Rick Snider: Throwing in the (free) towel on Robert Griffin III wedding gift controversy

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Many a fan has bragged of the time they bought a beer for a pro ballplayer. The athlete didn't ask for free suds. The fan was just happy to do so, and many years later, he still tells the tale.

So why the nonsensical furor over fans buying quarterback Robert Griffin III wedding gifts on store registries for his coming nuptials? Fans want to do it and Griffin never asked.

What's Griffin supposed to do -- give it back? Disappoint fans by donating the swag to charity? That would be an insult.

Haters need to get a life. Sure, Griffin can buy this own towels or tea servings. But that's not the point. The public loves celebrities and wishes for a chance to be part of their lives, even in some distant way. It makes fans happy to send gifts, so let them be happy.

A decade ago, when I was going through a serious medical crisis, I resisted nurses helping me. I didn't want to bother them. Finally, someone explained that helping patients was nurses' way of finding fulfillment in their job. By denying them that opportunity, I was being selfish. It suddenly made sense and I let people do their jobs. It made them happy, just like fans giving something to Griffin.

For those saying fans should donate money to charity rather than give something to a rich player, I simply reply, who's to tell people what to do with their own money? It's their business and no one else's. Leave it alone.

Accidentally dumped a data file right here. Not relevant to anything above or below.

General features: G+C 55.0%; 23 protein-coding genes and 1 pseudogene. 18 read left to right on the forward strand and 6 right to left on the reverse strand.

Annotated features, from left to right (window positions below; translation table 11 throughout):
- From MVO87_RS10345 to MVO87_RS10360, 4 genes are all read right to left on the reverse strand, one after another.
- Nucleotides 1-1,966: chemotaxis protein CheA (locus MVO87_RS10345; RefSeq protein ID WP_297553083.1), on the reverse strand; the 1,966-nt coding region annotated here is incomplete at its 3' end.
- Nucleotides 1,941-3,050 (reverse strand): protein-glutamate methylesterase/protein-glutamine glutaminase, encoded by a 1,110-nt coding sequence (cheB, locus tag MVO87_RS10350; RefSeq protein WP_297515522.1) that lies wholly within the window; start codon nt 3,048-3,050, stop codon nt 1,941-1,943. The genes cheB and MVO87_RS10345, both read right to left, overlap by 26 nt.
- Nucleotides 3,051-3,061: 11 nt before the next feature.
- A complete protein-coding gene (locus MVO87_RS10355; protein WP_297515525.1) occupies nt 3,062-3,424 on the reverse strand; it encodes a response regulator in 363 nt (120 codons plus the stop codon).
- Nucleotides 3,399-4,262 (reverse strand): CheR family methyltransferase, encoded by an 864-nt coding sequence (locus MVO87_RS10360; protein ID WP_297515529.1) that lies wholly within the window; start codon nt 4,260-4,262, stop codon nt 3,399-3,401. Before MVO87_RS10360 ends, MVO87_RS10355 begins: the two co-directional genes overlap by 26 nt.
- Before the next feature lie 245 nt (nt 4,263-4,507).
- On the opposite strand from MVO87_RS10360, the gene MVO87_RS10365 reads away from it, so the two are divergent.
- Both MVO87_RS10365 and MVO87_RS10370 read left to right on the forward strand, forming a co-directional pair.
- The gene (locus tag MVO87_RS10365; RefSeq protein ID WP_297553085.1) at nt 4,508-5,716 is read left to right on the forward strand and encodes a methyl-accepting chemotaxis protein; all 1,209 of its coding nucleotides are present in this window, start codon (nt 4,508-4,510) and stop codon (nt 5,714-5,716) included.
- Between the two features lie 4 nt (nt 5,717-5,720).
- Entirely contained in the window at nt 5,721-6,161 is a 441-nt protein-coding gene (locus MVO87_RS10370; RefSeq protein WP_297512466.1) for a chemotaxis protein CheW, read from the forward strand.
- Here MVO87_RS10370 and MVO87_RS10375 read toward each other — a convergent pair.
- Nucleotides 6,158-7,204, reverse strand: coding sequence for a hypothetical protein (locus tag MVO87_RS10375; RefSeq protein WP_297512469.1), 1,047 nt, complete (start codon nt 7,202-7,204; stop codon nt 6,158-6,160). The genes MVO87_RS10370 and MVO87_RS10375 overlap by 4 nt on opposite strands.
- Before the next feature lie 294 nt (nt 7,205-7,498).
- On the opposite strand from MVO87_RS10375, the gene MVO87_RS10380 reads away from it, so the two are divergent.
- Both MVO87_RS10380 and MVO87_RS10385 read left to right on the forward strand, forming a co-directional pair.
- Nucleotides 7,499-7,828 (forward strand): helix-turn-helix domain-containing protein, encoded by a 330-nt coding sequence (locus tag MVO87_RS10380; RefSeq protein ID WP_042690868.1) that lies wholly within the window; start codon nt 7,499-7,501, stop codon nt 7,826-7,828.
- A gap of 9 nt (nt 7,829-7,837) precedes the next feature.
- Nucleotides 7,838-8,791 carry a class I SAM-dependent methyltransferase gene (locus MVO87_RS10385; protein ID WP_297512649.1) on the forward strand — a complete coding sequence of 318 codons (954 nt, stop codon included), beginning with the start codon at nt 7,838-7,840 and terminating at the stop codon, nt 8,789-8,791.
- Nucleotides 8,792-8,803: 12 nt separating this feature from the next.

This controversy is a very interesting and potentially defining juncture in Griffin's relationship with the public. While certainly a great talent, Griffin has only played 15 games and lost a playoff game by not being honest with himself or his coach over being hurt.

Redskins fans desperate for a franchise player have elevated Griffin to legendary status. The public can't get enough of him, so giving gifts is natural. And Griffin is not the first player to get gifts from fans.

But here's the concern: Do the gifts give Griffin an inflated ego? Make him feel entitled after a lifetime of being the best player on his team? This could be a problem. It's not yet. He's a great guy, but people change under these conditions, especially young players overwhelmed by fame and fortune.

Griffin's caught in a tough spot here. He couldn't designate a charity for fans to donate money rather than buy gifts, because then he would be asking for money. It's a no-win scenario. Now it's too late to do anything, so it's best to just let fans do what they want and worry about something more important, like helping Oklahoma tornado victims, than Griffin getting gifts.

Fans should let Griffin develop his great potential before planning his 2030 enshrinement in Canton. Let him earn this adulation over time through victories, not marketing.

Meanwhile, a free set of towels isn't changing the world.

Examiner columnist Rick Snider has covered local sports since 1978. Read more on Twitter @Snide_Remarks or email rsnider@washingtonexaminer.com.

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